The Church at the fishing village   2 comments

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The Church is swarmed by tourists from the visiting river boats from Kuala Sepetang.

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The Church at the fishing village
There is an interesting fact which even the older and elder villagers could not explain here. This is the fishing village of Kuala Sangga or Lau Kang (in Hokkien) aka Old River Fishing Village located at the river mouth of Kuala Sepetang (formerly Port Weld). This so-called “fishing village” was rumoured to be the “stopping place” of pirates and smugglers in the past. What is the interesting fact about the Church then? The river is known as Sungai Sangga Besar (Big Sangga River). The river that flows along Kuala Sepetang town is known as Sungai Sepetang (Sepetang River).
The answer is there is no Christian or Christian followers in this “flock” of fishing folks in the historical past and present day! So, the question is ” How come this Church was built in the first place? “. There is NO answer forthcoming from the villagers. Was this Church built to please the colonial masters then? This remined a mystery still. The current villagers also prayed to “Virgin Mary” idol like the other Taoist dieties in the other 3 Taoist Temples in the same fishing village. The Church is well maintained and have even candles burning in the Church itself. It has become a unique tourist attraction though not in the likes of Notre Dame in France. However, I can see a box requesting for donations beside the Virgin Mary statue.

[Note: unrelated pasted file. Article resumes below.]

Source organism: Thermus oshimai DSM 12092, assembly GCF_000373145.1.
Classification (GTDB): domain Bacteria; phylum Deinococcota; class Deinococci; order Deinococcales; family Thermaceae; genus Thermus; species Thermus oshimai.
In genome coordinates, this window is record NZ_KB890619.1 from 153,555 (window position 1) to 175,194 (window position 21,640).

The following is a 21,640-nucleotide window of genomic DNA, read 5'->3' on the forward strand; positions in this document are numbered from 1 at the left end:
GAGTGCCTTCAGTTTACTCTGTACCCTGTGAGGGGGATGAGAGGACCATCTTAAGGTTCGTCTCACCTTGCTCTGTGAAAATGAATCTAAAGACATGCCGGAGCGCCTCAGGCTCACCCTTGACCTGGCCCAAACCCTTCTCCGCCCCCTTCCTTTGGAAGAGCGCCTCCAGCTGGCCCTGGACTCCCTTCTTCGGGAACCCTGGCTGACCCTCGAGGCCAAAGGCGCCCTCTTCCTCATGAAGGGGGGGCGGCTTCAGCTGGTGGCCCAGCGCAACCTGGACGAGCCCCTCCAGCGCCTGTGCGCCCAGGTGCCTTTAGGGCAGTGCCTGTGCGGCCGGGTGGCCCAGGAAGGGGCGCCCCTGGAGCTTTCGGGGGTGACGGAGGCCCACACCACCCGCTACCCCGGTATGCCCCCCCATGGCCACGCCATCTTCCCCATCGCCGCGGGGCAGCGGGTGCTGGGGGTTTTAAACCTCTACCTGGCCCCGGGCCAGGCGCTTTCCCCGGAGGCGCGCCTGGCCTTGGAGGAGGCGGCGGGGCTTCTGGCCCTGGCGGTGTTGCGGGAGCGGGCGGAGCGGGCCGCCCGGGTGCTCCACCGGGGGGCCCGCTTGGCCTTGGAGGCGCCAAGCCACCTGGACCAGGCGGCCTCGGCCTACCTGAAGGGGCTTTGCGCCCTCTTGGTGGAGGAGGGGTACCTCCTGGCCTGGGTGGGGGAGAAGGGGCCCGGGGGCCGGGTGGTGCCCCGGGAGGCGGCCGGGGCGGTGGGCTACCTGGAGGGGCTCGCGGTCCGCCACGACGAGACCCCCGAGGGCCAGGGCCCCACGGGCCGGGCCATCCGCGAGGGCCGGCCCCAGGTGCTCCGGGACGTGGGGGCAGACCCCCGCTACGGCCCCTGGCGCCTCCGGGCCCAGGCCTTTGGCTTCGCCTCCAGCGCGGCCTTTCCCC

The current population in this smallish floating fishing village is only accessible by boats only from Sungai Sangga Besar (Big Sangga River). There is no connecting road as it is surrounded by mangrove swamps thus the population is variable to the fishing season. We were told in a small primary school here, there are only 19 students with 11 teachers. What an unbelievable ratio of 1:2 of teacher to student in Malaysian educational standard! definitely the students shall do well in public examinations. I had no opportunity of asking these questions as School was closed as it was Sunday.

SP Lim
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The Church in a fishing village of non-Christians
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For interest and information, extracted from Wikipedia:-

In 2010, the religious make-up of residents in Perak was:

Muslims: 55.3%
Buddhists: 25.4%
Hindu: 10.9%
Christians: 4.3%
Taoists, or followers of other Chinese folk religion: 1.7%
Followers of other religions: 1.5%
Non-religious: 0.9%

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The Church in a fishing village of non-Christians That is the beauty of the multi-religious, multi-cultural and multi-lingual mix of Malaysians in the past as religious tolerance is paramount and very well respected and observed.

Inserted and commented by
SP Lim


2 responses to “The Church at the fishing village

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  1. That’s an interesting mystery.

    Liked by 1 person

  2. I shall there again to investigate further if my health permits. Hahaha.


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